Former Iced Tea-Turned-Blockchain Company Sells Beverage Subsidiary

In a Sept. 20 press release, Long Blockchain announced the sale of its beverage subsidiary to Canadian firm ECC2 Ventures. 

Long Blockchain Corp., previously named Long Island Iced Tea, has reached a definitive agreement to sell its beverage subsidiary, Long Island Brand Beverages.

Lemonade company adds blockchain to its name

Andy Shape, CEO of Long Blockchain stated that this transaction will allow the company to concentrate its efforts on the underlying loyalty operating business, adding:

“Our loyalty platform has experienced strong growth over the past year with new and existing customers, and we look forward to building on that progress.”

The former iced tea and lemonade manufacturing company had rebranded itself from Long Island Iced Tea to Long Blockchain in the beginning of 2018, which resulted in the company’s share price rising from under $5 million to almost $70 million in a few days.

As Cointelegraph reported in April 2018, Long Blockchain was delisted from the Nasdaq for low market capitalization, while just a few months after, it was issued a subpoena by the United States Securities and Exchange Commission.

In 2017, it was not uncommon for companies to capitalize on the blockchain euphoria sweeping the globe and add the word “blockchain” to their names, despite having nothing to do with the technology.

FBI looking into Long Blockchain Corp.

In July, Cointelegraph reported that the United States Federal Bureau of Investigation (FBI) is looking into Long Island Iced Tea’s shift to blockchain for evidence of insider trading and securities fraud.

The FBI was seeking to expand a warrant from a different case in order to gain access to communications for their investigation into the former iced tea company. These communications allegedly included evidence that the firm was involved in a possible trading scam.

Former Google Exec Joins Coinbase as New Chief Product Officer

Former Google executive Surojit Chatterjee has joined Coinbase as the company’s new chief product officer.

Before joining Coinbase, Chatterjee worked as a Google’s vice president of product, tallying 11 years at the internet company, Coinbase CEO Brian Armstrong wrote in a Jan. 29 blog post announcing the hire.

An experienced hire

During his time at Google, Chatterjee headed up the internet giant’s shopping branch. Prior to Google, Chatterjee served at the helm of Indian e-commerce venue Flipkart as its head of product, the blog post detailed.

“Surojit’s 11 years at Google will be valuable as we continue to scale Coinbase into a company with a lasting and meaningful impact on the world’s financial system”, Armstrong detailed in the blog post.

Prior to Chatterjee, Jeremy Henrickson most recently sat as Coinbase’s chief product officer.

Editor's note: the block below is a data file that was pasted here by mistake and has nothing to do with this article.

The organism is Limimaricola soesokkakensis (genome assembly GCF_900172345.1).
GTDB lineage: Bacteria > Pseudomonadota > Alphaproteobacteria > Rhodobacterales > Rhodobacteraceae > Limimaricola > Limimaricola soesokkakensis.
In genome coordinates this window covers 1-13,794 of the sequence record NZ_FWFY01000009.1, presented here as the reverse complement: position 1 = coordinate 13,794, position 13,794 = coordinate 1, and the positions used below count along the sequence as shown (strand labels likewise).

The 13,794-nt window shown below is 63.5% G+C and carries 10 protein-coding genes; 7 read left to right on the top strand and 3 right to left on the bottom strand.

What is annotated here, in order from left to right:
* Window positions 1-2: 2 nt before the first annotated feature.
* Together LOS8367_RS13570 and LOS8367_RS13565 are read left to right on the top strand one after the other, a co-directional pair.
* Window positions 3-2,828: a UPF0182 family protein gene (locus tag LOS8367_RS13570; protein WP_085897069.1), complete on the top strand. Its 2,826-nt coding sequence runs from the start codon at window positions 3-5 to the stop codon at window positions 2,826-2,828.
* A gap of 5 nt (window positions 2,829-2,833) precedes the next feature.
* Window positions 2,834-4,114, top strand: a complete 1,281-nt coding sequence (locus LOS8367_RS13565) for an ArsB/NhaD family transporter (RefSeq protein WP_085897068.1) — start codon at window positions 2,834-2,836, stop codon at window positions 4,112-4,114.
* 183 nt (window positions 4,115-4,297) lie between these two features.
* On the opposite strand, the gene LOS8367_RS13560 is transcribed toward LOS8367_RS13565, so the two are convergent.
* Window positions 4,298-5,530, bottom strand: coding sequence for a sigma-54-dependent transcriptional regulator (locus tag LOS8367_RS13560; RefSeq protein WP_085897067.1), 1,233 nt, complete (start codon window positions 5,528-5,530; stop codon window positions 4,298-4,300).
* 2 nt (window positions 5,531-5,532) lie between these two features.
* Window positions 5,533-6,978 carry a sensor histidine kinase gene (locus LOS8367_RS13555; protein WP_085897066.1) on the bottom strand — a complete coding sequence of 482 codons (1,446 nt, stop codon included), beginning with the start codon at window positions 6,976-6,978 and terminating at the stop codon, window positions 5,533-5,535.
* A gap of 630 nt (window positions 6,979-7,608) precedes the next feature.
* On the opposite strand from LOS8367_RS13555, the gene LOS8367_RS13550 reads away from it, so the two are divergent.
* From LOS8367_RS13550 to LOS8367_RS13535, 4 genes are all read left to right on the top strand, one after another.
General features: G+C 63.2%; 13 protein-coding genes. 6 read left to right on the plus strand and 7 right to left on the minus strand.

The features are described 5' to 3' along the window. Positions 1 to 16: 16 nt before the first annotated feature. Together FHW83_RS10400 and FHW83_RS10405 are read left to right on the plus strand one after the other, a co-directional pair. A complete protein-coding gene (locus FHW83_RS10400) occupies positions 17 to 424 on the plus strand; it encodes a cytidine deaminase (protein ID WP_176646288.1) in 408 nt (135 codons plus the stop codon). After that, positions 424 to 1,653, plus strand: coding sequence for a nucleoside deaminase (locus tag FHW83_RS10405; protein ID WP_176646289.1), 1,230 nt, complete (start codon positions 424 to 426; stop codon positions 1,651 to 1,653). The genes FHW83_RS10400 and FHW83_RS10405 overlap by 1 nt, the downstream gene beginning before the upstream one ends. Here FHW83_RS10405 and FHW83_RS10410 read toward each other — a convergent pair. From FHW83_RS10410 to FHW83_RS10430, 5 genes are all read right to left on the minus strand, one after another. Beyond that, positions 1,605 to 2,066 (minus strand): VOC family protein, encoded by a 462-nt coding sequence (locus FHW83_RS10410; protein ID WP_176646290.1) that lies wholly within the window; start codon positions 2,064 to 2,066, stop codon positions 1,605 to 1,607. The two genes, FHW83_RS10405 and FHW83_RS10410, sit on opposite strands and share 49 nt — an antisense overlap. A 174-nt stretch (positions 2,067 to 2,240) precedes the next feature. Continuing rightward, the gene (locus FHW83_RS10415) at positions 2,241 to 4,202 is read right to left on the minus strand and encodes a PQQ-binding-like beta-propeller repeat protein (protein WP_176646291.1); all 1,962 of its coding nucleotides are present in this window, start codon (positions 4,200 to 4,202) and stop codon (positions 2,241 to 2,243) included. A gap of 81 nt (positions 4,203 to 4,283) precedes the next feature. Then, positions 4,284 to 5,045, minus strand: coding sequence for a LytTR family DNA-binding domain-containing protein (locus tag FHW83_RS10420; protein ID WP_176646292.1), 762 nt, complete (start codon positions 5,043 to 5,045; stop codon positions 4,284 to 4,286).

A crypto interest

Chatterjee’s background with Flipkart gave him perspective in his dealings with cross-border commerce and the potential to streamline the system, Armstrong wrote.

Quoted in the blog post, Chatterjee said:

“Cryptocurrencies and blockchain technology can help open up the financial system for everyone by growing cross-border commerce, lowering transaction costs, providing higher security and by helping individuals have more control over their financial future.”

Cointelegraph reached out to Chatterjee but received no comments as of press time. This article will be updated accordingly upon receipt of a response.

Executives at Coinbase also recently increased their push for crypto regulation, as Cointelegraph reported yesterday.

Former Credit Agency Staffers Form Korean Blockchain Rating Firm

Korea Blockchain Evaluation, a company that issues ratings on blockchain projects, began operations on Sept. 25, according to a report from the Cheongnyeon Ilbo and other local media.

The company believes that investors are harmed by the lack of information on blockchain projects and weak regulations. It added that professional, arms-length analysis using objective criteria are needed to correct the asymmetry that exists in the market.

According to the press reports, Korea Blockchain Valuation executives previously worked at Nice Credit Information Service, a Korean rating agency tracing its origins back to 1986. The company also has an advisory committee with security and blockchain experts.

Ratings from the new firm are multi-tiered. A technology rating is issued, ranging from T1 to T10, with the lower number being better. A business rating is also published, ranging from B1 to B10. From those, a final rating is arrived at, ranging from AAA to D. Ratings are maintained for two years.

A wide range of material is reviewed by the company. It examines a project’s white paper, the profile of the project team, technical evaluation data, three-year performance, the latest monthly financials and the shareholding structure.

Korea Blockchain Evaluation also considers in its ratings the competitive landscape, the competitiveness of the project being reviewed and the state of the market.

In addition to announcing its formation, the company also issued its first rating.

The project examined was Charzin, which provides blockchain solutions for the electric vehicle charging market. Korea Blockchain Evaluation gave the project a B4 business rating and a T5 technology rating. The final rating was BB.

In its review, Korea Blockchain Evaluation noted a number of positives. It said the company benefited from the existing electric vehicle charging infrastructure, while its model can be utilized in other e-mobility markets, such as the e-scooter market. The technology was seen as being transparent, secure and scalable.

Korean Blockchain evaluation hopes to expand into a number of areas, including fintech, education and energy.

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